Make us your home page

Get the quickest, smartest news, analysis and photos from the Bucs game emailed to you shortly after the final whistle.

(View our Privacy Policy)

Tampa native, former Tampa Bay Ray Fred McGriff falls far short in first year on Hall of Fame ballot

Fred McGriff's case for the Hall of Fame is based on voters rewarding his consistency and recognizing his reputation for producing big numbers without the use of performance-enhancing drugs.

But after falling far short of election in results announced Wednesday — only Andre Dawson was voted in; Bert Blyleven and Roberto Alomar just missed — McGriff was left to wonder if that will be enough.

"It seems like people are thinking less about the steroids issue now," McGriff, 46, said. "It's like they came to the conclusion that the Steroids Era was all good, and it's over with now."

McGriff was named on only 21.5 percent (116) of the 539 ballots returned, far from the 75 percent (405) needed for election. Perhaps more telling, he received 12 fewer votes than Mark McGwire, whose is widely considered to have benefited from chemical enhancement. (McGwire's total went up 10 from last year.)

McGriff's case may improve with time, and with other Steroids Era products such as Rafael Palmeiro and Barry Bonds joining the ballot in future years, it will remain an interesting study. McGriff will remain on the ballot for 14 more years as long as he gets at least 5 percent of the vote each time.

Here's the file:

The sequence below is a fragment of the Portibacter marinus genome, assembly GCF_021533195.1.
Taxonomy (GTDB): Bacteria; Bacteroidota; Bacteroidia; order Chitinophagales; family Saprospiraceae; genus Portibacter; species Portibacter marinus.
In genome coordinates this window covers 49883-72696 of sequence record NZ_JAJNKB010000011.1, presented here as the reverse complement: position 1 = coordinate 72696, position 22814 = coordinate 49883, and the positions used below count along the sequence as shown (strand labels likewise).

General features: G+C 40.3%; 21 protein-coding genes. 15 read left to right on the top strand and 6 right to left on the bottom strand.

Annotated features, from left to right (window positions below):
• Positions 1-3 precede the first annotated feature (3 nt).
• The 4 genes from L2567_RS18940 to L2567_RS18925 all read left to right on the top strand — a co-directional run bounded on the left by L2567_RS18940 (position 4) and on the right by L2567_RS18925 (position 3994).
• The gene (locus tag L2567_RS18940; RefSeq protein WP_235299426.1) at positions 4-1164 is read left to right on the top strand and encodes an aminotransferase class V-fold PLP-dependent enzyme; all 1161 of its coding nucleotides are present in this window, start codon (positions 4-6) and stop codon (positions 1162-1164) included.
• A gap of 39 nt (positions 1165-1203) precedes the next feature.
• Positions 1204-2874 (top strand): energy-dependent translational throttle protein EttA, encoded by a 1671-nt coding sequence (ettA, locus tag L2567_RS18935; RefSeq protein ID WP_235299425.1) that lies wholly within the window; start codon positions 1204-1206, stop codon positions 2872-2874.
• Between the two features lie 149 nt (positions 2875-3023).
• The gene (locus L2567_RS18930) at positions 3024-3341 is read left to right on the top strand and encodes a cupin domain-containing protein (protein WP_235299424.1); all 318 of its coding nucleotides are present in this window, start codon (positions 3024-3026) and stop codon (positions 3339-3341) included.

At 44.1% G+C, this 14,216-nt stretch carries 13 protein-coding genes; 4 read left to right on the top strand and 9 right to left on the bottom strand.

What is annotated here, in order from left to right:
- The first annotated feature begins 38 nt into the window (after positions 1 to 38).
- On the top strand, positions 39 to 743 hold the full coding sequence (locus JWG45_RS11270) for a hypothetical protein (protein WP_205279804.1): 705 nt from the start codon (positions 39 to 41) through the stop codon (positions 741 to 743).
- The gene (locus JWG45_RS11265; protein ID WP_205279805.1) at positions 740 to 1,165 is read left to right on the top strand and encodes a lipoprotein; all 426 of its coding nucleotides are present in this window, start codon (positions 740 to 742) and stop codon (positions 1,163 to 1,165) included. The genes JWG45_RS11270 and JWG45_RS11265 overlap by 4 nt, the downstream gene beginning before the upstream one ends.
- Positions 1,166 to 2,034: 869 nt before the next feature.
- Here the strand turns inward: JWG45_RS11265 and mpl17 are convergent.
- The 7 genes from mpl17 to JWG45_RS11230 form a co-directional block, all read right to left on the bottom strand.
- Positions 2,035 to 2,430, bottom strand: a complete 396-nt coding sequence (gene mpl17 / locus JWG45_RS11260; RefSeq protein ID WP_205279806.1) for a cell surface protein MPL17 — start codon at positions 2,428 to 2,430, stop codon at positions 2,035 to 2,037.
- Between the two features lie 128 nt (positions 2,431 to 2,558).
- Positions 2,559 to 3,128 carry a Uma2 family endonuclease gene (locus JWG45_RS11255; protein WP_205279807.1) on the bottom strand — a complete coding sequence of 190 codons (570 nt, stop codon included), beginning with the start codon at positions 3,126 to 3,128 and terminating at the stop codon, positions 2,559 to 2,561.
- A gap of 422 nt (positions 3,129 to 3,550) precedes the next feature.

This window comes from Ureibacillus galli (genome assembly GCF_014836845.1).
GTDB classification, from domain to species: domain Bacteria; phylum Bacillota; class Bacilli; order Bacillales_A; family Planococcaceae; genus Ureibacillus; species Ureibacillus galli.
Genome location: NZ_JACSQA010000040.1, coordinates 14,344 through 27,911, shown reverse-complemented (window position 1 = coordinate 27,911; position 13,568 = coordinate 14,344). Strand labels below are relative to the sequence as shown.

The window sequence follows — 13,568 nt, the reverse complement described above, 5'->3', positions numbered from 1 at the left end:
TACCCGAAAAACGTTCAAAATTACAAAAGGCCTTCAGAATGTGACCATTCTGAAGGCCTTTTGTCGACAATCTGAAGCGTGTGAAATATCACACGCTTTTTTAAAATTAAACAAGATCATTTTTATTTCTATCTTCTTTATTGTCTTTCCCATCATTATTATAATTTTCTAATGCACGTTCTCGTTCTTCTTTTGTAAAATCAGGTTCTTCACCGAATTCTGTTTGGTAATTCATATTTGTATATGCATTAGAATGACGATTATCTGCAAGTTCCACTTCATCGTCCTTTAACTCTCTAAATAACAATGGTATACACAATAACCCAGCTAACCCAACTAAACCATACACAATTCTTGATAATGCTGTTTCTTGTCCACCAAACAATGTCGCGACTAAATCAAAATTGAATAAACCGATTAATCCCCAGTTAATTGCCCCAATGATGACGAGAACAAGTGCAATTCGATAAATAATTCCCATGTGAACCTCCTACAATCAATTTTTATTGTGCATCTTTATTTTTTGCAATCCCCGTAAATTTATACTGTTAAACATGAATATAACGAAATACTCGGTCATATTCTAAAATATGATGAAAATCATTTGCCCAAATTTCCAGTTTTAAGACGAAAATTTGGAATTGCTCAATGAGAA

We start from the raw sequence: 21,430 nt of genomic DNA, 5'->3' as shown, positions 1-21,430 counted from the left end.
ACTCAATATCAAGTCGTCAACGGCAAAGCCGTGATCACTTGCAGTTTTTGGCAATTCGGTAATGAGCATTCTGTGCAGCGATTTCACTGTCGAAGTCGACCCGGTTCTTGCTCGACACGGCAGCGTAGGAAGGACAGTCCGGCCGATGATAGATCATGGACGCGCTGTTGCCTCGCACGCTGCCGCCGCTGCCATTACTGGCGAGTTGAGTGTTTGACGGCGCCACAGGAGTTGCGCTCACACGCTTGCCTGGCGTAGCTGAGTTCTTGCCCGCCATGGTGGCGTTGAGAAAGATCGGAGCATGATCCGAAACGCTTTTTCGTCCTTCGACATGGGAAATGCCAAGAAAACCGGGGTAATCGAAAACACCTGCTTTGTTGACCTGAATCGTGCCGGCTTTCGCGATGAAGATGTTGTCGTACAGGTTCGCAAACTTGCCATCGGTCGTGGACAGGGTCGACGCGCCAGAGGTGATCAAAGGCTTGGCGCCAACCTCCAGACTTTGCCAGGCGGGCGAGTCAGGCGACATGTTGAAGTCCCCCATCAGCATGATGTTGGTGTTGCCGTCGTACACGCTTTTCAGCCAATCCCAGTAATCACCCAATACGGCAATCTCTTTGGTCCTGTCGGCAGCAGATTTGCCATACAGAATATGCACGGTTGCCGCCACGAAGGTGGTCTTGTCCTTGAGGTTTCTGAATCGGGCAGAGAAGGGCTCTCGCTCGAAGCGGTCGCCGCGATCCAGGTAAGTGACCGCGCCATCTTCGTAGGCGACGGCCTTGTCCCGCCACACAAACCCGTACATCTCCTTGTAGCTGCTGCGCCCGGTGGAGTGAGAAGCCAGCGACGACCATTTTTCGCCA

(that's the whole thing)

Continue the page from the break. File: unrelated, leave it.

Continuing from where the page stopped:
The Tampa native and former Ray, who hit 493 homers in a 19-year career, was realistic about his chances for election his first year on the ballot. "I knew it would be tough," he said.

Seeing Alomar, whom many expected to sail in, finish eight votes shy reinforced that.

Overall, McGriff said he was surprised that Blyleven, who missed by five votes, didn't make it.

And knowing it took Dawson until his ninth year on the ballot (he started with 45 percent in his first year), and Jim Rice (29.8 percent) until his 15th and final year before that, provided some solace.

"Those guys were great players and they put up some great numbers," McGriff said. "It's out of your control. I've been blessed to play 19 years, and I had a great time. All you can do is keep going. And keep campaigning."

Only two players have been elected by the writers (under the current system adopted in 1967) after getting a lower percentage than McGriff in their first year of eligibility: Duke Snider, who started with 17 percent in 1970 and was elected in 1980, and Don Drysdale, who got 21 percent in 1975 and was elected in 1984.

Dawson, an all-around star who played 21 seasons with the Expos, Cubs, Red Sox and Marlins, said he learned to temper his optimism each year. "If you're a Hall of Famer, eventually you're going to get in no matter how long it takes," Dawson, 55, said.

It was the first time in the voting by members of the Baseball Writers Association of America that two candidates missed by fewer than 10 votes. (There were five ballots returned blank.)